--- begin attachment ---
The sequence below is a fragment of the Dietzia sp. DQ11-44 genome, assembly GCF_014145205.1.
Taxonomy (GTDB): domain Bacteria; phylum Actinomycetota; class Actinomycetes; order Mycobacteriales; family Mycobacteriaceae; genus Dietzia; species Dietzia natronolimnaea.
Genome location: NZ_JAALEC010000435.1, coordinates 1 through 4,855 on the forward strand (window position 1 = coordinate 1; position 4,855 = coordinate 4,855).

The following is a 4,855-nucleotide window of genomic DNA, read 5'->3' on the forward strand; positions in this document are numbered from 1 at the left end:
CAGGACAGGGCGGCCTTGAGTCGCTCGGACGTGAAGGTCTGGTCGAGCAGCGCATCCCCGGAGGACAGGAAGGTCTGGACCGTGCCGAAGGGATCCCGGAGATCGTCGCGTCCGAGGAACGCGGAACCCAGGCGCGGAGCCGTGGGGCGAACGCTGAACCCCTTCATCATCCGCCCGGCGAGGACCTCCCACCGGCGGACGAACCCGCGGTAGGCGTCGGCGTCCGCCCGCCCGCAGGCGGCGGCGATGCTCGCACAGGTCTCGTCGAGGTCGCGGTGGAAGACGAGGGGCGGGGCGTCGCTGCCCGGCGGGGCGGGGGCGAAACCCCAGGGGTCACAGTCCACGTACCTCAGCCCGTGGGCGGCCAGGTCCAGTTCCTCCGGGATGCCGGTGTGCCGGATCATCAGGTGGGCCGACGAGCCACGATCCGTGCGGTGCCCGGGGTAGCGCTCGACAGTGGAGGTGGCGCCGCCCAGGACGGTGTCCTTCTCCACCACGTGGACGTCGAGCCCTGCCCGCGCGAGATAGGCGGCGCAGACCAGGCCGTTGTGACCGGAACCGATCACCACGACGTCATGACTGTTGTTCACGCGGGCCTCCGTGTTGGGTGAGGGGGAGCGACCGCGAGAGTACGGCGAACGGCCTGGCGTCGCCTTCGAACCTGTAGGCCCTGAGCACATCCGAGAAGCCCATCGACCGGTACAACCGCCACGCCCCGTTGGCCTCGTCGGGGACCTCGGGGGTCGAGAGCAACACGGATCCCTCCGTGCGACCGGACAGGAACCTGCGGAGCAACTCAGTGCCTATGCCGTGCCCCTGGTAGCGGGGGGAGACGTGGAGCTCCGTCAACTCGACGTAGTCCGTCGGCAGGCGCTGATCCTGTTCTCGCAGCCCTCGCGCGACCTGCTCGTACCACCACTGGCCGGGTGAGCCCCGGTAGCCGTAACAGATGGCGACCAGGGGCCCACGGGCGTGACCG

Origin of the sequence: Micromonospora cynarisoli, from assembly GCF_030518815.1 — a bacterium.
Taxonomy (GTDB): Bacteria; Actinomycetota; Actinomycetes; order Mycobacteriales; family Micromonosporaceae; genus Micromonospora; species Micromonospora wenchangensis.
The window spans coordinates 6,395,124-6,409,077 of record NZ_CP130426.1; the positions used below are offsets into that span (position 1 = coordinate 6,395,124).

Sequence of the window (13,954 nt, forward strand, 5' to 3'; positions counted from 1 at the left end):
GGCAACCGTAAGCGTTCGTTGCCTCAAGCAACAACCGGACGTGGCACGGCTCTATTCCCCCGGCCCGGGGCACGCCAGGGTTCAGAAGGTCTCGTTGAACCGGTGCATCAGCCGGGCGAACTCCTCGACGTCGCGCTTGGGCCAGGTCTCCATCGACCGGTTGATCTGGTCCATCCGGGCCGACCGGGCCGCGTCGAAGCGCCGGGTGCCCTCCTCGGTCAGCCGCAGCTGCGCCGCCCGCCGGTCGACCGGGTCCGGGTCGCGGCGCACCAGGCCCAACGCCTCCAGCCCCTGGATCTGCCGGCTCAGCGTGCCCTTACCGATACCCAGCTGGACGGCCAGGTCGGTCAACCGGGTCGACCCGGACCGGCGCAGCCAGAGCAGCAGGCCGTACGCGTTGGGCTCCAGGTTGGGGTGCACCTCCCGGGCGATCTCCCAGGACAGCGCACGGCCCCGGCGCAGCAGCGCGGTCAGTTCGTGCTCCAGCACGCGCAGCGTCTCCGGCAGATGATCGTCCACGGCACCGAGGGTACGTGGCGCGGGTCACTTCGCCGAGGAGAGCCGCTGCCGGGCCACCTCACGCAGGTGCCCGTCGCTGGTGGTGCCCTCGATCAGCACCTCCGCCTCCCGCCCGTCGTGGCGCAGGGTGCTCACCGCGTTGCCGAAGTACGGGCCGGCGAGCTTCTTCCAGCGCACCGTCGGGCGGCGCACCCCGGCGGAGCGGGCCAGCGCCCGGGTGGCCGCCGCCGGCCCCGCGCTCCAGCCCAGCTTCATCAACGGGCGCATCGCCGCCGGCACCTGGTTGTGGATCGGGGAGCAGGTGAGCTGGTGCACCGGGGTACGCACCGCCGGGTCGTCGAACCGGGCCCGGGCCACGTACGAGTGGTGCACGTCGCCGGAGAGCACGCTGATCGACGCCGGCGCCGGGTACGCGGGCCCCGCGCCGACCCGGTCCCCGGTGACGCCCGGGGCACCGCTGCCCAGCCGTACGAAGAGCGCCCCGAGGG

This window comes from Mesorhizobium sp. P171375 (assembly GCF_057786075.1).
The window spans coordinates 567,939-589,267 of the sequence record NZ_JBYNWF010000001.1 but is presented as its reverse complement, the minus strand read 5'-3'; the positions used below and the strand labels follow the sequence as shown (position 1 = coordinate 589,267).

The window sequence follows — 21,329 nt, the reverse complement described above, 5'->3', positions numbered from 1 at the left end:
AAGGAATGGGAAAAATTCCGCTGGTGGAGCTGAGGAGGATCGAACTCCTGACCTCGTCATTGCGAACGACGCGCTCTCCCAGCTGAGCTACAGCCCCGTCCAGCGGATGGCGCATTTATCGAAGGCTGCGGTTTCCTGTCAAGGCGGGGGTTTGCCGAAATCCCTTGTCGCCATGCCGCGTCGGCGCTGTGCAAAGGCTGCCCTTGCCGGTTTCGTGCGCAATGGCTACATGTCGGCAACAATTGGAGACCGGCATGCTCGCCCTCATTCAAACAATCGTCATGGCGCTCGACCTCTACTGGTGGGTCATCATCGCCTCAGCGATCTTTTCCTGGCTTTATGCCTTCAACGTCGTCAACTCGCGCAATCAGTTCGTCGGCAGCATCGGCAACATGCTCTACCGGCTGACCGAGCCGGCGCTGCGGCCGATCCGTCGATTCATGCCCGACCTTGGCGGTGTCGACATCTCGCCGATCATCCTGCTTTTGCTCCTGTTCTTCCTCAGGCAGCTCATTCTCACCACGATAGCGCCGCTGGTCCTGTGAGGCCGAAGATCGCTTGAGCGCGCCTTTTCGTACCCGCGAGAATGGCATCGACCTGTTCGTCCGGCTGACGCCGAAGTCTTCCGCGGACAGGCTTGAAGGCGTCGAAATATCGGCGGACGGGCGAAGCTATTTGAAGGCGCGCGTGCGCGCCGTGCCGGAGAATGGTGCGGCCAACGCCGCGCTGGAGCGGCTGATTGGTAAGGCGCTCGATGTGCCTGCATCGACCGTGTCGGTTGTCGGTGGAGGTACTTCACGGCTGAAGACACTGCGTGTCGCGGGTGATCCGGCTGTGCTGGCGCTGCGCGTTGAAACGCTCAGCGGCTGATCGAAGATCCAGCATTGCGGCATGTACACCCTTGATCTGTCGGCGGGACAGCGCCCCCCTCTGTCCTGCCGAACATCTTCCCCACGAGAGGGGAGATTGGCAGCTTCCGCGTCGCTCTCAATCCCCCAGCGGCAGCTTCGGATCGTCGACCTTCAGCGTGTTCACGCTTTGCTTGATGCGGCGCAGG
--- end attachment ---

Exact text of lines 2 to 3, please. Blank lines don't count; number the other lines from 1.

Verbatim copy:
Taxonomy (GTDB): domain Bacteria; phylum Actinomycetota; class Actinomycetes; order Mycobacteriales; family Mycobacteriaceae; genus Dietzia; species Dietzia natronolimnaea.
Genome location: NZ_JAALEC010000435.1, coordinates 1 through 4,855 on the forward strand (window position 1 = coordinate 1; position 4,855 = coordinate 4,855).